Skip to main content

Take the Quiz: Lung Cancer

Don’t be fooled by rumors and misinformation about lung cancer. Get the facts. Test your knowledge of 6 common beliefs about lung cancer.


If you’ve never smoked, you don’t need to worry about lung cancer.

The Correct Answer is False.

It’s true that smoking is by far the leading risk factor for lung cancer. But you don’t have to smoke to get lung cancer. As many as 20% of people diagnosed with lung cancer in the US have never smoked. This translates to more than 40,000 cases of lung cancer diagnosed each year in people who don't smoke, more often in women than men. These can be caused by exposure to radon, secondhand smoke, air pollution, and exposure to certain cancer-causing agents at work.

Breathing in the smoke of others (called secondhand smoke or environmental tobacco smoke) increases a risk of developing lung cancer in people who don't smoke. In fact, secondhand smoke is thought to cause more than 7,300 deaths from lung cancer each year.

People who don't smoke who breathe in secondhand smoke take in nicotine and cancer-causing chemicals by the same route people who smoke do. The more secondhand smoke you breathe, the higher the level of these harmful chemicals in your body. In fact, if you don't smoke and you live or work with someone who does, you have about a 20% to 30% greater risk of developing lung cancer.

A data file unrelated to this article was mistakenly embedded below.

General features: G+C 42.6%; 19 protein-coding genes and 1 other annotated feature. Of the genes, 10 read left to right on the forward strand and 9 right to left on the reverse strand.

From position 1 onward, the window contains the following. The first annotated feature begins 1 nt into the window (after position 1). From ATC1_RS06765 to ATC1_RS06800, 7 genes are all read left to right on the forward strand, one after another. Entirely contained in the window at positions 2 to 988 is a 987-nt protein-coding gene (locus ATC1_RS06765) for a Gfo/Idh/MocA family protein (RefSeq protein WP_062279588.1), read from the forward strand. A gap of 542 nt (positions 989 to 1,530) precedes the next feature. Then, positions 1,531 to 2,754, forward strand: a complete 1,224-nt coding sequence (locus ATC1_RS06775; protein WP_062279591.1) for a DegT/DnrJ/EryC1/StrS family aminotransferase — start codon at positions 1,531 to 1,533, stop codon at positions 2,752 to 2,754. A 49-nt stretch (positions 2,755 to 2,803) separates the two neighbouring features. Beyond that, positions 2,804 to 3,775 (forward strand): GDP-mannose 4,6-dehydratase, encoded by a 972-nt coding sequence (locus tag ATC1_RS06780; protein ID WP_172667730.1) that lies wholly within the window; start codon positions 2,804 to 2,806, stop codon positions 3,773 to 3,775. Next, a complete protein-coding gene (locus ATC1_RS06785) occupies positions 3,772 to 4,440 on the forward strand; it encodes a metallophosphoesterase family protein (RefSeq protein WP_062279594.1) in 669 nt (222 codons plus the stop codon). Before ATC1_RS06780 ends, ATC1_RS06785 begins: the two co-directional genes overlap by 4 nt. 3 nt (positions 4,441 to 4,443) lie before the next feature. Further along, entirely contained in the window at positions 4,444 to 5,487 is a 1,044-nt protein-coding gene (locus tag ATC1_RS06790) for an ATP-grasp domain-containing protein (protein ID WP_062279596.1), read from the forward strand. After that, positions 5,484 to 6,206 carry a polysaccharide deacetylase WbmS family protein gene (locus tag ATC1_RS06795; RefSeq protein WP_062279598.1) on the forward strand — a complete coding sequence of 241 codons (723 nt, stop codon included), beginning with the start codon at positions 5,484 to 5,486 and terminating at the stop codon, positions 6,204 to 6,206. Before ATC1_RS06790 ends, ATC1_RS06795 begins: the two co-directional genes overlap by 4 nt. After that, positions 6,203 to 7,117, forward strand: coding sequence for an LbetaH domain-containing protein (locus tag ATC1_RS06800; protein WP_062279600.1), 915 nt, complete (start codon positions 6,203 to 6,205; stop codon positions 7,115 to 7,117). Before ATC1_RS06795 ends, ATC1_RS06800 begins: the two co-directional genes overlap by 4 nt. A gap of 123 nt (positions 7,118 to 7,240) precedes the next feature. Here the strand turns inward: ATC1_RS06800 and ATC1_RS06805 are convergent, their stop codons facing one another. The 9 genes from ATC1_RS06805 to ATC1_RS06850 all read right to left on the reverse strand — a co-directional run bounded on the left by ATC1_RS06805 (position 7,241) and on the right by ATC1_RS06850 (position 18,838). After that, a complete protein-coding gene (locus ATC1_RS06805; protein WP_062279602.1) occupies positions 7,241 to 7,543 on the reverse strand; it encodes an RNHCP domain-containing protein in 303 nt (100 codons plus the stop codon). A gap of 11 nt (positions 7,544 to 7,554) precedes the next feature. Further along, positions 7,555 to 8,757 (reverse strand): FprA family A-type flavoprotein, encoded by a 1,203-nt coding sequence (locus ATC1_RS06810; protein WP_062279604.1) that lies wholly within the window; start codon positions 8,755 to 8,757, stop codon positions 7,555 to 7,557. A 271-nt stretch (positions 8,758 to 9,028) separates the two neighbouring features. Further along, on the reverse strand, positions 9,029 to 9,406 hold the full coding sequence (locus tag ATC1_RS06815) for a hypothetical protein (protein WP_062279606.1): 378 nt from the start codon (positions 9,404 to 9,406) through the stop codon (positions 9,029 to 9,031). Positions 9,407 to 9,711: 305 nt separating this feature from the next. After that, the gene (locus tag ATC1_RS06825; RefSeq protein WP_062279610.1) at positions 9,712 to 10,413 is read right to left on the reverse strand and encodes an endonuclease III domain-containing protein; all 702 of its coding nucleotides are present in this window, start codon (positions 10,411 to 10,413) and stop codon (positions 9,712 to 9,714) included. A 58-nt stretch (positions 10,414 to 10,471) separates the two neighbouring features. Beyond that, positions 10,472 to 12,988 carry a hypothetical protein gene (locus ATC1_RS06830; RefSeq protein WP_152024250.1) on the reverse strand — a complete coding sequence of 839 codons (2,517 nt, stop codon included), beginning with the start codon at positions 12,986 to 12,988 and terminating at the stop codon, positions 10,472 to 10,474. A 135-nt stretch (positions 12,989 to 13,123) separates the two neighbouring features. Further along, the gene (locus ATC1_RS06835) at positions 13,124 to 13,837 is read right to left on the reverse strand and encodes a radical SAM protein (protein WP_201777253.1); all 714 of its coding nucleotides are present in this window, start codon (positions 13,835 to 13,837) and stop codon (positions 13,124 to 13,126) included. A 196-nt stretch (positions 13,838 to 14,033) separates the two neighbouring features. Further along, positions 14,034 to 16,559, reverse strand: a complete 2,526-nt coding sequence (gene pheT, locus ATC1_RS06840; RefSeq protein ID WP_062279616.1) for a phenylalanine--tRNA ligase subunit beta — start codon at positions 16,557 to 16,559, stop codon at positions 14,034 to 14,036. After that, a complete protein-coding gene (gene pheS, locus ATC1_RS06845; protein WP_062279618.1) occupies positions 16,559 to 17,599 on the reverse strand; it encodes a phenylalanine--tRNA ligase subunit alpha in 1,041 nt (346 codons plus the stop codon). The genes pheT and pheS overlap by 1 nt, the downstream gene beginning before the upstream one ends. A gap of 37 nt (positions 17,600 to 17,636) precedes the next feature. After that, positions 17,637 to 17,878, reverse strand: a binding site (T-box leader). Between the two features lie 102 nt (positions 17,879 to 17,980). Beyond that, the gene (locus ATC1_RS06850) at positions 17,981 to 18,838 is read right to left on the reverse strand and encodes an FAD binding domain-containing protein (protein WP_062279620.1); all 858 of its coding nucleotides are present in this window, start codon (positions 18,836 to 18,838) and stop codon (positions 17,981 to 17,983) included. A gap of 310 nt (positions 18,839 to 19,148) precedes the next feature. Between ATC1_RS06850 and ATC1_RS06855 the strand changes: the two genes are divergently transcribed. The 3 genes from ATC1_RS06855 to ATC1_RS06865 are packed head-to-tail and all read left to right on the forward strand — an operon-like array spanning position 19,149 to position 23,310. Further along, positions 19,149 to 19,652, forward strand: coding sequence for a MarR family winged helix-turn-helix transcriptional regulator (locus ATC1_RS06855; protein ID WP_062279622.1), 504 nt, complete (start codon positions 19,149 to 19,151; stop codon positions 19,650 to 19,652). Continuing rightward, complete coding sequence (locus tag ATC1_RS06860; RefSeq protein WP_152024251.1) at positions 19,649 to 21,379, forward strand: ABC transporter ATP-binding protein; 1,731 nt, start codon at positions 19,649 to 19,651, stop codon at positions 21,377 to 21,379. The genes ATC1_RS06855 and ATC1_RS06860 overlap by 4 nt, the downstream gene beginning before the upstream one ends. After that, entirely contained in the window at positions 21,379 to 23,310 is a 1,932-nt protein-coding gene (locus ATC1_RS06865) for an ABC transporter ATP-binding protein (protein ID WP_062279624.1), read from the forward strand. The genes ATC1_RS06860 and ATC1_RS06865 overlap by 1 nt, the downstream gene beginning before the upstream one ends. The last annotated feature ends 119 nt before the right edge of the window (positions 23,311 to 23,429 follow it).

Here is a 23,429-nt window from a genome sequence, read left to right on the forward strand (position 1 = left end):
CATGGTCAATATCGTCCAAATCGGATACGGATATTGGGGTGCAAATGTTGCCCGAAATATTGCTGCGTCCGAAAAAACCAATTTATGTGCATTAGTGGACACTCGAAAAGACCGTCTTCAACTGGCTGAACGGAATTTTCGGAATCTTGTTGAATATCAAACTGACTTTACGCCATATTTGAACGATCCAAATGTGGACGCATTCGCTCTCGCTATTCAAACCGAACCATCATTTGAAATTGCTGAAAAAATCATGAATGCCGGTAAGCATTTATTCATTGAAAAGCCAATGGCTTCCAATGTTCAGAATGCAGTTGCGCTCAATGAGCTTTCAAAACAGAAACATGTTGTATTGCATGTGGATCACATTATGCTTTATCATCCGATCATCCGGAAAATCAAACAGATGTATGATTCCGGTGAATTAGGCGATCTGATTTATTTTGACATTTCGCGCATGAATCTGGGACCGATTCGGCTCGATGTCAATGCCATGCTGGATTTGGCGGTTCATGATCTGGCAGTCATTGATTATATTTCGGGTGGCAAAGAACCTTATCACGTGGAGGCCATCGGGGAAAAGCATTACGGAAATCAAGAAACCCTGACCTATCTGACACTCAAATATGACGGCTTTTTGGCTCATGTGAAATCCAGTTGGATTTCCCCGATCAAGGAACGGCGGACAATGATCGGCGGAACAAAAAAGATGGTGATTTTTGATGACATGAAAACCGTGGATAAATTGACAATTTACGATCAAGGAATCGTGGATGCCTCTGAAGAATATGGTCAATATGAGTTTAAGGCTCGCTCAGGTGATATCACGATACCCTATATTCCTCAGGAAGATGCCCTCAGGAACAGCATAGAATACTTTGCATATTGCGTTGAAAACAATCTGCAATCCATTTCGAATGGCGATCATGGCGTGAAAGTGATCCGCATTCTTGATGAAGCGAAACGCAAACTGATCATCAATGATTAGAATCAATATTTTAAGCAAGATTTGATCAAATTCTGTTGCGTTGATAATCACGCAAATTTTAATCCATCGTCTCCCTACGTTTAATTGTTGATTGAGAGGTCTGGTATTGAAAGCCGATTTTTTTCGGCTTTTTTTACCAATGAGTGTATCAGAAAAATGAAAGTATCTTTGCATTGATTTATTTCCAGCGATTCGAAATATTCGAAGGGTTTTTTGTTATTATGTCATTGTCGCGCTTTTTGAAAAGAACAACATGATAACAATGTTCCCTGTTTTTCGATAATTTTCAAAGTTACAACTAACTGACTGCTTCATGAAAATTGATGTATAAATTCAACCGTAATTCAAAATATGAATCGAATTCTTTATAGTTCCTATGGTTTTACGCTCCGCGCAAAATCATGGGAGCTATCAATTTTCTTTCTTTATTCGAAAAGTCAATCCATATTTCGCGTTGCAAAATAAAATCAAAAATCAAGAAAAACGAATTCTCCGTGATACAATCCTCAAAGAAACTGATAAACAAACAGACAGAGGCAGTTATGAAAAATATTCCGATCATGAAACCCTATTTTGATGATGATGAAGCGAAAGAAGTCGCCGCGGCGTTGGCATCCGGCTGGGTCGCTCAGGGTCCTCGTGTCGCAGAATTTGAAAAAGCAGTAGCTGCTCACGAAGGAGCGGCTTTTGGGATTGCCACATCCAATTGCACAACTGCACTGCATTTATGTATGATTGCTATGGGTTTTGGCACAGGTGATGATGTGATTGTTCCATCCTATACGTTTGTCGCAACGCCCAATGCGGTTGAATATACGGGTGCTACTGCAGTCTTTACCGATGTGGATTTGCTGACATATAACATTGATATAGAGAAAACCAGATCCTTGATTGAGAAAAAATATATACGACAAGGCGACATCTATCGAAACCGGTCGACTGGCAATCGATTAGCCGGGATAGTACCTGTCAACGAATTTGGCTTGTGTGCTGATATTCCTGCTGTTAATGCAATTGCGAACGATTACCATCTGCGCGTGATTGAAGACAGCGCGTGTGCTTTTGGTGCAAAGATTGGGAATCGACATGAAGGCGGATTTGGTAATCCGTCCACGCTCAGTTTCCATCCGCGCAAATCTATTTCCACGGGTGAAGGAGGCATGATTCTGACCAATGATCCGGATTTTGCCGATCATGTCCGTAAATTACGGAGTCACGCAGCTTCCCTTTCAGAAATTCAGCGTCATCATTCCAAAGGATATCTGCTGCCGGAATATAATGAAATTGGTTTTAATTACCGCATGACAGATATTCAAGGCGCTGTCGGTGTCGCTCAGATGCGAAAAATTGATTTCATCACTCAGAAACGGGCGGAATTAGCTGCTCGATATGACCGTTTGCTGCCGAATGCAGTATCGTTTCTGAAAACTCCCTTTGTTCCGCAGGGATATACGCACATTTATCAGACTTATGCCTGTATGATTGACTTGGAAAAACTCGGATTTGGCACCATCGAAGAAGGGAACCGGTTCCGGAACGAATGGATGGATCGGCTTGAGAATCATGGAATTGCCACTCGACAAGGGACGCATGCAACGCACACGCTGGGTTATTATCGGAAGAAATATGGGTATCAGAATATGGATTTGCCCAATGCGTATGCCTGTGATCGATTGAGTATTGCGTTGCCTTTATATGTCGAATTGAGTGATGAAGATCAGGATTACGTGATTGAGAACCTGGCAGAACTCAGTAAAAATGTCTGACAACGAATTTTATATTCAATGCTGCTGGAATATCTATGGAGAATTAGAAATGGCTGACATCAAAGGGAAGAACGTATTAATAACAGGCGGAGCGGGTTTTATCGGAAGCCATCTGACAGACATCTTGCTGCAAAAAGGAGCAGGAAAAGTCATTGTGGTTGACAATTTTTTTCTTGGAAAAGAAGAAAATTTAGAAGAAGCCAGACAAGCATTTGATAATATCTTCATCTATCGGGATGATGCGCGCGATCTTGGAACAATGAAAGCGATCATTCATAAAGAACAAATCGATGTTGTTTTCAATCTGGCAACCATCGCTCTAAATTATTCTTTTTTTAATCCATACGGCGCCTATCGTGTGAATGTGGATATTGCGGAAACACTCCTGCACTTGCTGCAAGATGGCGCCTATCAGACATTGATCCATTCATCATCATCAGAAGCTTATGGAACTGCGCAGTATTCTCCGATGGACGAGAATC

There’s nothing people can do to lower their chances of getting lung cancer.

The Correct Answer is False.

People who smoke can quit, which lowers their chances of getting lung cancer. Quitting tobacco is the single most important thing anyone can do to decrease their lung cancer risk.

People who smoke should also be aware of the symptoms of lung cancer, such as chest pain, weakness, and shortness of breath, and see a doctor if they notice changes like these.

People who don't smoke can take precautions, too. Limiting exposure to secondhand smoke is easier than ever before thanks to local, state, and federal laws. It’s also important to find out if radon is a problem in your home. Workplace exposures to things known to be linked to lung cancer, like asbestos, radioactive ores, certain chemicals, and diesel exhaust should also be limited. Protect yourself – and your lungs – whenever possible.


For people who smoke, much of the lung damage that can lead to cancer can be repaired if they quit smoking.

The Correct Answer is True.

Over time, there are many benefits to quitting smoking, here are a few examples: